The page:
Fort Fairfield Town Council Chair Robert Kilcollins (left) speaks during a discussion on the budget advisory committee ordinance while councilor Kevin Pelletier looks on. Credit: Melissa Lizotte / The Star Herald

FORT FAIRFIELD, Maine — The Fort Fairfield Town Council passed an ordinance last week that will establish and regulate a controversial new budget advisory committee.

The committee will consist of five to seven members who can advise the council on budget-related matters but cannot approve the budget themselves. Those on the council who support the committee see the move as necessary for gaining back the community’s trust after many opposed the budget and accused the town of reckless spending in 2021.

Those accusations began after the town’s first property tax revaluation in more than 20 years. Many residents, including local farmers, saw their property taxes rise by 25 percent. Despite noted reductions in the town’s mill rate since 2020, residents see their higher tax bills and expenses related to a new ambulance service as evidence that the council needs more community involvement in how to reduce costs to taxpayers.

The five-member council voted 3 to 2 last Wednesday in support of the ordinance, with Chairperson Robert Kilcollins and councilors Kevin Pelletier and James Ouellette voting yes. Councilors Melissa Libby and Mitch Butler voted against the ordinance.

During a discussion that grew tense, councilors debated whether the ordinance would help or hurt the budget process or undermine the role that Powers and department heads play in it.

FORT FAIRFIELD, Maine — March 16, 2022 — Fort Fairfield Town Manager Andrea Powers (right) explains her opposition to the newly passed budget advisory committee ordinance while councilors Kevin Pelletier (left) and James Ouellette look on. (Melissa Lizotte | The Star Herald)

Pelletier said the committee is intended to include people who have experience forming budgets, such as accountants and banking professionals.

He said that the committee is a necessary step for ensuring that budget expenses do not lead to mill rate and tax increases for residents.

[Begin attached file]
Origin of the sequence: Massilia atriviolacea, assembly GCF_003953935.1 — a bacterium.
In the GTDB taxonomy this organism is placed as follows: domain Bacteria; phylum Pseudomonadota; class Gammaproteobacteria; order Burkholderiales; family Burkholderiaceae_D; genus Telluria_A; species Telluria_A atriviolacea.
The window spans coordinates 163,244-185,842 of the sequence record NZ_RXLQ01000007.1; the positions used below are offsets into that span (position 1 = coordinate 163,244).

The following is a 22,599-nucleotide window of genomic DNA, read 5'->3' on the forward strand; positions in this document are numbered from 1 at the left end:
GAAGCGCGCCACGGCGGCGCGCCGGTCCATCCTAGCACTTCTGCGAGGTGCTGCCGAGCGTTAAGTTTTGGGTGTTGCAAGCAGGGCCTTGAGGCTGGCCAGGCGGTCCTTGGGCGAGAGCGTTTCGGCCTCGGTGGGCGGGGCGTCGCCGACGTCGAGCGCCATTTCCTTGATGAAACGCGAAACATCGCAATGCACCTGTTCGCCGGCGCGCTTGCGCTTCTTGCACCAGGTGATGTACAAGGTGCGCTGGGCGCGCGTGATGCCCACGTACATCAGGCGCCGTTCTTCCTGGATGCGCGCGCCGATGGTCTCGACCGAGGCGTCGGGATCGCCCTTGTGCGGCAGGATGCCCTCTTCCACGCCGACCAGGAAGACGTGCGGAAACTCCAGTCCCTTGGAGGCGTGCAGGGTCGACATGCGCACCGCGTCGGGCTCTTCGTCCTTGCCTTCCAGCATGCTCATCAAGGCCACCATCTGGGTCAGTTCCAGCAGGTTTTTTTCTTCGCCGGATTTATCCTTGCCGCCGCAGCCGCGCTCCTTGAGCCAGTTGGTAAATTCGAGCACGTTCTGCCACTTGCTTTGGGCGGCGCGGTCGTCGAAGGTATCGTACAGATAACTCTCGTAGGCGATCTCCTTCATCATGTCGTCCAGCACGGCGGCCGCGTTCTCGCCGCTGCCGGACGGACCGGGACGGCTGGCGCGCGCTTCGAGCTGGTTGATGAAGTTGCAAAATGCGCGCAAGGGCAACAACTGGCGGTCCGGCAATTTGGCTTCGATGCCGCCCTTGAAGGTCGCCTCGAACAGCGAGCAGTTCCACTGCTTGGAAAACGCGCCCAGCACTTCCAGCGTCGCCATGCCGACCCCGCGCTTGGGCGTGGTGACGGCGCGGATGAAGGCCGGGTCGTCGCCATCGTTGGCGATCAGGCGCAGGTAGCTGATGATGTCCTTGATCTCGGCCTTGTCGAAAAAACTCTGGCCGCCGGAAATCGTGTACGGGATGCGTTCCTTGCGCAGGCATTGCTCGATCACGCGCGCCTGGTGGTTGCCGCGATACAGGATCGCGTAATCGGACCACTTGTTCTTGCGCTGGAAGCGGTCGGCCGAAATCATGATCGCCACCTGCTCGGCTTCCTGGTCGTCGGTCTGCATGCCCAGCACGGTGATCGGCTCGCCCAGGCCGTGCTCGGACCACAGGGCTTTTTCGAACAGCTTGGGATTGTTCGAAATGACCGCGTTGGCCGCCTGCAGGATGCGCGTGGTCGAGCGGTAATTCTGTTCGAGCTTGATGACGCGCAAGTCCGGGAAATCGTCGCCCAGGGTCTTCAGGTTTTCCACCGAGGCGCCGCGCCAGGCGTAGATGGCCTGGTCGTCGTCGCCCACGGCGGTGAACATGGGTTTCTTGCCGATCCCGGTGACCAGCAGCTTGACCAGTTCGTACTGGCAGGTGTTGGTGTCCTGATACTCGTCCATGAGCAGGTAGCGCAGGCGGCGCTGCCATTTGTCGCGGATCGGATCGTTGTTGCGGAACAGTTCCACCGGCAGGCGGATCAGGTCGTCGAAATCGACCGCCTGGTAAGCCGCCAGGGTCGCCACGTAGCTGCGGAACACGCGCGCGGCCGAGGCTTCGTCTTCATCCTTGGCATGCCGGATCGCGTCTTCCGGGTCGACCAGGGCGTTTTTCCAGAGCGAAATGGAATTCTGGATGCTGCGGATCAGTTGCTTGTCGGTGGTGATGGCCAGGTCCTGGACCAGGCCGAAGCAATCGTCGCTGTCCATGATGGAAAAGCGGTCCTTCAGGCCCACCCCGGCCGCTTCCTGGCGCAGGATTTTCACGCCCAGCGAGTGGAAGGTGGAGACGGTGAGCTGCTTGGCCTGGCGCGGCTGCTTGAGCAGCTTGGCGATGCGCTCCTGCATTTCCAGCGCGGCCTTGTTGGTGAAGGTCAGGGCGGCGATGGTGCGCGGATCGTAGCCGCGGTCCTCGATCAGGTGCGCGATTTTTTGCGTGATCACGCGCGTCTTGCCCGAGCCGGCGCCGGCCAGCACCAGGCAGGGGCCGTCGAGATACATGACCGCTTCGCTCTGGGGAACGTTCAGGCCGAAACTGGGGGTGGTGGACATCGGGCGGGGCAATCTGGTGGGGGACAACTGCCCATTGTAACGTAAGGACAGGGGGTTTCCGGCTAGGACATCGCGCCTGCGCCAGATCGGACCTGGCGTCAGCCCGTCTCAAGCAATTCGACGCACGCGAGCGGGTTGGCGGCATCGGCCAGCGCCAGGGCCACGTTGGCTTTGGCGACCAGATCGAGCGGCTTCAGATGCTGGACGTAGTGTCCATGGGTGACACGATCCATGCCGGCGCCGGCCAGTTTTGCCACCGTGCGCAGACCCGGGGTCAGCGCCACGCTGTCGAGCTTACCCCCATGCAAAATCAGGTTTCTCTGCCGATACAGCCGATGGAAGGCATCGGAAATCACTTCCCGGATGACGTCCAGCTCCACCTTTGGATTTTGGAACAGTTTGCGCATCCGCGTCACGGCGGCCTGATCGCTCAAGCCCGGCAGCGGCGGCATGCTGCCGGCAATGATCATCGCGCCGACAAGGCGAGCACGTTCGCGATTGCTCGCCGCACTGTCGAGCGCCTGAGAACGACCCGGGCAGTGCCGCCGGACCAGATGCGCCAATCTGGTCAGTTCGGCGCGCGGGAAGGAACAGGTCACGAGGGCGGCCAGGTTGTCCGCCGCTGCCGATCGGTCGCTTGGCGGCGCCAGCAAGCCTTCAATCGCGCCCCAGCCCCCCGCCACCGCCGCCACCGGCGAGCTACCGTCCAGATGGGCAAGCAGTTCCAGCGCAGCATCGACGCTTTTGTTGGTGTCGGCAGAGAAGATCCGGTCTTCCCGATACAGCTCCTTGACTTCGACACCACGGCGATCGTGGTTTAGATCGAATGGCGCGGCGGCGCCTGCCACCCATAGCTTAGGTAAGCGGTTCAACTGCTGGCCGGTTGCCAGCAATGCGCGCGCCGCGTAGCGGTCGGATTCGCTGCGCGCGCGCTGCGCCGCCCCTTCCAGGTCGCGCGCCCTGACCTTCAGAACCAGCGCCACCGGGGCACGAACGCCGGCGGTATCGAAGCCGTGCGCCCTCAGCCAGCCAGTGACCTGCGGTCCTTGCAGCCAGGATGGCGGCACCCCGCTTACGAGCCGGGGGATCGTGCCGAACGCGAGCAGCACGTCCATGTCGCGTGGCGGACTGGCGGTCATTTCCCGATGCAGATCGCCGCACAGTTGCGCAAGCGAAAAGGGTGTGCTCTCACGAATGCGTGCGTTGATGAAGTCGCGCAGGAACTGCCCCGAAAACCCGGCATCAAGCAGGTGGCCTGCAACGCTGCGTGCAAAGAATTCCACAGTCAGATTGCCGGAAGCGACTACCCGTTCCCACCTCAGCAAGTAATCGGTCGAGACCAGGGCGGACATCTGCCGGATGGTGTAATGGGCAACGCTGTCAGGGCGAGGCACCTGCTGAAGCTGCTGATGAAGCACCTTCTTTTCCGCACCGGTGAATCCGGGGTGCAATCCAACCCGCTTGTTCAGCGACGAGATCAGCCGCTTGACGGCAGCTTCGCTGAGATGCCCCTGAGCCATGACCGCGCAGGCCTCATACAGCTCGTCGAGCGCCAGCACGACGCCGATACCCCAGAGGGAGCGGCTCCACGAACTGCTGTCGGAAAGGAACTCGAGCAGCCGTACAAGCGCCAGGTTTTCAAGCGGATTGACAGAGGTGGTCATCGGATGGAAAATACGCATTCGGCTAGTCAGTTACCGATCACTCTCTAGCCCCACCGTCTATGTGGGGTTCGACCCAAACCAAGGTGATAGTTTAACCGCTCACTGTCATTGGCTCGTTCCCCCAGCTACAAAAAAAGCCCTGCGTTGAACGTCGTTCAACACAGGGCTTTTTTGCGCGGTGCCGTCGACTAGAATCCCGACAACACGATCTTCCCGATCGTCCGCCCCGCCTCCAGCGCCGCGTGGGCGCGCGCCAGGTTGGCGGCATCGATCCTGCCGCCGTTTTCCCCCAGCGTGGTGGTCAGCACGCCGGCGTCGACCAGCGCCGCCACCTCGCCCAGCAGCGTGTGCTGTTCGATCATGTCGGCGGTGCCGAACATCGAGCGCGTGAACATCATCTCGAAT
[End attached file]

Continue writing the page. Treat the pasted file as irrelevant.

“Our forefathers weren’t dealing with what we’re dealing with now,” Pelletier said. “Right now I don’t see anything being done about our taxes going up.”

Pelletier was one of many residents who, prior to being elected to council last fall, spoke against increases in tax bills.

Ouellette, who opposed the 2021 budget along with his wife Sharon, was also recently elected as a first-time councilor. Though he did not offer comments on the ordinance during Wednesday’s meeting, he had been involved with The Taxpayers Group of Fort Fairfield.

That group had sent a notarized petition to the town after councilors approved the 2021 budget in late June, but the town clerk rejected it three times.

At numerous meetings last year, members of The Taxpayers Group spoke against what they believed to be excessive spending from the town, especially from Fort Fairfield’s new ambulance service.

The final budget that councilors approved in late June came to $6.9 million, with a deficit of $331,930, a decrease from the original projected deficit of $434,926. Powers credited that decrease with greater-than-expected revenues from the billing service the town uses for Medicare and Medicaid.

In September, the council approved a mill rate of 19.5 per $1,000 of property value, a decrease from 20.5 in 2020 and 25.0 in 2019. The town sets the mill rate every fall after knowing what the county’s and local school district’s portions of the taxes will be for that coming year. 

In past meetings, Powers and councilors have attributed increases in tax bills to the revaluation, not the budget or mill rate. If revaluations had been conducted more regularly, the tax bills would have more accurately reflected property values, she said.

During Wednesday’s council meeting, Libby pointed to the 2021 budget controversy as a reason not to establish an advisory committee. Many residents who reached out to her about budget concerns, she claimed, had received “misinformation” from The Taxpayer Group and other residents.

“I’m not against getting outside feedback, but I think that information should come from a consultant who has experience with municipal budgets,” Libby said. “Municipal budgets are different from business budgets. Why not spend time working with the department heads who know how to dig deep and find cost savings?”

Powers said that the ordinance’s language overrides her authority as town manager, and does not offer chances for discussion between herself, department heads and committee members.